A family retreat close to the beach on Great Barrier Island. The plan continues an exploration of the ‘Meisian courtyard house’ or de Stijl plan composition. A ‘pinwheel’ plan is generated by four walls that extend into the garden, creating four outdoor living courtyard spaces, partially covered by four bedrooms above that cantilever over the decks below. This project looks to respond appropriately to the warm and wet climate, and to the casual beach environment.
For most of the project’s life it was referred to as the ‘Courtyard House’. This seemingly inappropriate name arose from the client’s desire to have a tranquil and private house – a place that was more inward than outward looking. She mentioned that she liked enclosed courtyards. There are many precedents for courtyard houses in the architecture of many cultures. However the size of the site and the planning regulations created challenges with adopting these models. A site coverage of only 15% is permitted and this determined that two levels were necessary and that a traditional courtyard typology would be impossible.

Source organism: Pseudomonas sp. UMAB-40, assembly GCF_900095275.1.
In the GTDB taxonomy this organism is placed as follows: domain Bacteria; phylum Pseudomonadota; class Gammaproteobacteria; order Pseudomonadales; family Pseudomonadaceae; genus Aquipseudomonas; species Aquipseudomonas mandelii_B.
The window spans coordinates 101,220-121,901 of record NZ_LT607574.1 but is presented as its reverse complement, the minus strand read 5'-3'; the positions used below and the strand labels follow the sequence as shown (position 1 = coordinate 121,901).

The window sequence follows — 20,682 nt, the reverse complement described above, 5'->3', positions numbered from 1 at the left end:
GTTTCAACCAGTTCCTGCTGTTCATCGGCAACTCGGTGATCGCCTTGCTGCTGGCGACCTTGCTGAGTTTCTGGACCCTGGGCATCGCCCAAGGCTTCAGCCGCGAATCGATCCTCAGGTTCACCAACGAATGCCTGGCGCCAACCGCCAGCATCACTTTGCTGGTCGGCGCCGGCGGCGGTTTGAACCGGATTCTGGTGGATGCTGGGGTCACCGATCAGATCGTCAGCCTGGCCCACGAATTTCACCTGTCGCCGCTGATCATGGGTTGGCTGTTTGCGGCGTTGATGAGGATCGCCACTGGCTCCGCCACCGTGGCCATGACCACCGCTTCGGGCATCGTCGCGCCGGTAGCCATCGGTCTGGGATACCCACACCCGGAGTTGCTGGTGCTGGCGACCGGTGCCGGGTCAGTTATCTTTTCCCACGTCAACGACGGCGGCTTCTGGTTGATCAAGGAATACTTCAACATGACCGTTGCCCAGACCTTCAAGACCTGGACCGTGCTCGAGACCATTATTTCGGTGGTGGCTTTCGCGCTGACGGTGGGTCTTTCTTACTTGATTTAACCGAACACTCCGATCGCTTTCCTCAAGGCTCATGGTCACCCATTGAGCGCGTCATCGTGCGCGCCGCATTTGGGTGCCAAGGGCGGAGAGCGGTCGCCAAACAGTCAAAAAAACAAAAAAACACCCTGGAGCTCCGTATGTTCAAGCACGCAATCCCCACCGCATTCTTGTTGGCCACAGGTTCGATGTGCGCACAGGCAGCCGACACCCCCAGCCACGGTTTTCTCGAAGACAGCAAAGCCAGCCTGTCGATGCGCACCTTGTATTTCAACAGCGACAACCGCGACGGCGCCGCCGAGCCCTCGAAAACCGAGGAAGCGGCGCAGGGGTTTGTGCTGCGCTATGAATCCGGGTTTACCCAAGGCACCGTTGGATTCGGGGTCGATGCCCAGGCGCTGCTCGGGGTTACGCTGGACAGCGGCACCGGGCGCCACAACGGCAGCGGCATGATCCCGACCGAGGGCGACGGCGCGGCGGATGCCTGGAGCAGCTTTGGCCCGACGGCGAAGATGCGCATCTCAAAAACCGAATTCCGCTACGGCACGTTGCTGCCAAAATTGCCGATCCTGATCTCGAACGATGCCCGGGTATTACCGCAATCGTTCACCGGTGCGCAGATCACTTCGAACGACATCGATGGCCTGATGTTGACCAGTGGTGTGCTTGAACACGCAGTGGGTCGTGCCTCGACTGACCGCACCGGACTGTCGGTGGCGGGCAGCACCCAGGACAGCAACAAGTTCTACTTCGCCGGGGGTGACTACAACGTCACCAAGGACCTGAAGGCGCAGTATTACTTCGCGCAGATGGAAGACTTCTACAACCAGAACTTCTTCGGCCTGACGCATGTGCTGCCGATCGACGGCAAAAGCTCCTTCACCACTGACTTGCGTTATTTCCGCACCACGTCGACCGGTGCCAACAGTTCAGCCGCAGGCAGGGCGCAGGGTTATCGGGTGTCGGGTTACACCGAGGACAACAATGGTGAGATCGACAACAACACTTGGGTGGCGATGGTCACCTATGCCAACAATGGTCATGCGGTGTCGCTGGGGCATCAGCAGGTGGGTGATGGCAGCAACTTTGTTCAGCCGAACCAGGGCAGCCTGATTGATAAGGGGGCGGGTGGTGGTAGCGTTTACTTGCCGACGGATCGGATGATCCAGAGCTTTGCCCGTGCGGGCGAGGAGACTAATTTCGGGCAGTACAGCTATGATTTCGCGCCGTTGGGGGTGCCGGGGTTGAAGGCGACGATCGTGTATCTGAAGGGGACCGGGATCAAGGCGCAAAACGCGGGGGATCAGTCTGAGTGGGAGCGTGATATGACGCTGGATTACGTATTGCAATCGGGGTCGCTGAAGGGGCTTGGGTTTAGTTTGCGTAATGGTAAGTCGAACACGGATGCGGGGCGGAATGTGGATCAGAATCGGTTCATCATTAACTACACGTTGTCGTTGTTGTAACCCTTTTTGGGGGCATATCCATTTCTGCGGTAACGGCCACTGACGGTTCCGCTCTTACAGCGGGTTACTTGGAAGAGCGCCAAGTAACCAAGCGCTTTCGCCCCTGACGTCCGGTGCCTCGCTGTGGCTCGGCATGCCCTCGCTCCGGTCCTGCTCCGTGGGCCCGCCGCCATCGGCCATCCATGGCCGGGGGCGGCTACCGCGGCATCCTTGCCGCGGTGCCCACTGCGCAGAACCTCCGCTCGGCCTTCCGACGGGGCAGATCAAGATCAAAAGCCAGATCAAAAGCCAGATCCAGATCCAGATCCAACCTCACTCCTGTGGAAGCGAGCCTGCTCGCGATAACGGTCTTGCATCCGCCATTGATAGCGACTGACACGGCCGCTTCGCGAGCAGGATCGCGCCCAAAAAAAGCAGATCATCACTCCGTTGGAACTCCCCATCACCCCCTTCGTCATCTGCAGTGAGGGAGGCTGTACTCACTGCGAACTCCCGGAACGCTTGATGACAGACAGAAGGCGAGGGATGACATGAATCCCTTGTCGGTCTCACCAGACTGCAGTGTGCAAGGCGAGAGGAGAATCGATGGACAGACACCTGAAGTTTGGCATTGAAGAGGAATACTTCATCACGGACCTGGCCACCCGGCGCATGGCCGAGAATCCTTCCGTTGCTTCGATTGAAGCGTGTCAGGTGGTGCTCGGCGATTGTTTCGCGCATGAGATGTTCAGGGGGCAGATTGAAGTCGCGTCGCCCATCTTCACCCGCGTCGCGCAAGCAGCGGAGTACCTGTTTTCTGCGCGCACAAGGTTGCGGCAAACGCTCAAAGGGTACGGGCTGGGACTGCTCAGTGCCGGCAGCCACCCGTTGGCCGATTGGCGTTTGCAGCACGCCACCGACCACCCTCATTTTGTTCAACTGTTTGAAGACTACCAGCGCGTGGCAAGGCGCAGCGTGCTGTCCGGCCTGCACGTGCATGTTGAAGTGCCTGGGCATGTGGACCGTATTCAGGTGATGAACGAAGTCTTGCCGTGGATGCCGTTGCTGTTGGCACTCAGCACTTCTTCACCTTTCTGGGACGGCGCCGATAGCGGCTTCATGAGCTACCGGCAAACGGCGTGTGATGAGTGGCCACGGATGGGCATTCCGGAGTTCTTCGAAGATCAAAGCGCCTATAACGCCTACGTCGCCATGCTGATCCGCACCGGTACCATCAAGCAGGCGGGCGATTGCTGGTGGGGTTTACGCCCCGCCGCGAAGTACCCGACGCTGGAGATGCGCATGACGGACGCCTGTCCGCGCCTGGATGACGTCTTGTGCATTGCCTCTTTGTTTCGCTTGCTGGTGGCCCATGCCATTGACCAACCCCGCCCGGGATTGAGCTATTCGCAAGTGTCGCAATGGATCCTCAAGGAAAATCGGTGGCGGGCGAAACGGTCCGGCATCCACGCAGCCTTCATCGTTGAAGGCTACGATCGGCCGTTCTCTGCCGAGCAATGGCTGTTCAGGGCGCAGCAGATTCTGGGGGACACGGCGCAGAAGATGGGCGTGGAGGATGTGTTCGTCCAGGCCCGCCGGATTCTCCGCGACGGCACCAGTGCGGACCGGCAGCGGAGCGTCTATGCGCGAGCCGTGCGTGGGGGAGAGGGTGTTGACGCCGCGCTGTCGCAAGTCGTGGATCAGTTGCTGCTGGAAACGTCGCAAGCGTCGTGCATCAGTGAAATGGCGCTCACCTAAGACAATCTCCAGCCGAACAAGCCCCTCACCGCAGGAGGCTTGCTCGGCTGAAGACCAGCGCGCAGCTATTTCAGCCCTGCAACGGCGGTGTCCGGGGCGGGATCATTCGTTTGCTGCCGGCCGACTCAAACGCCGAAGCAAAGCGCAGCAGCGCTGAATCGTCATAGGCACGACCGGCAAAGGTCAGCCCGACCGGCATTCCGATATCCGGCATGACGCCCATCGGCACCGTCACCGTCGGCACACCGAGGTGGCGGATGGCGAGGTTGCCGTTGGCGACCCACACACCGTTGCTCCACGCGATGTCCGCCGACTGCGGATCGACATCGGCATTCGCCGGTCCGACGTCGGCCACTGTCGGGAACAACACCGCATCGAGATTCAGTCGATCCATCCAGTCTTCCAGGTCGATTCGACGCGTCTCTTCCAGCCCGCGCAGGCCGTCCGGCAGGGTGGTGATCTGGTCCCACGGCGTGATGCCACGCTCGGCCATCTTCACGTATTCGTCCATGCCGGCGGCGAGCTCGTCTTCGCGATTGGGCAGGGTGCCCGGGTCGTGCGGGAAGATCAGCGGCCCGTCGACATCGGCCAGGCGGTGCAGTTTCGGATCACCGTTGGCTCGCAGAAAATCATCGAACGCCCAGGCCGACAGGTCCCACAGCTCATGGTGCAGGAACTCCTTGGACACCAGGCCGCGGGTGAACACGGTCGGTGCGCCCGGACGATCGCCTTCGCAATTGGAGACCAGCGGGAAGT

The solution was to integrate the house and the landscape in a manner where courtyards are created by both building and vegetation – by a pavilion and hedges. Thereby four separate courtyards are created in a pinwheel manner – one on each side.
Design team: Stuart Gardyne, Michael Bennett, Damon Peachey
Project team: Great Barrier Building Company, Clendon Burns and Park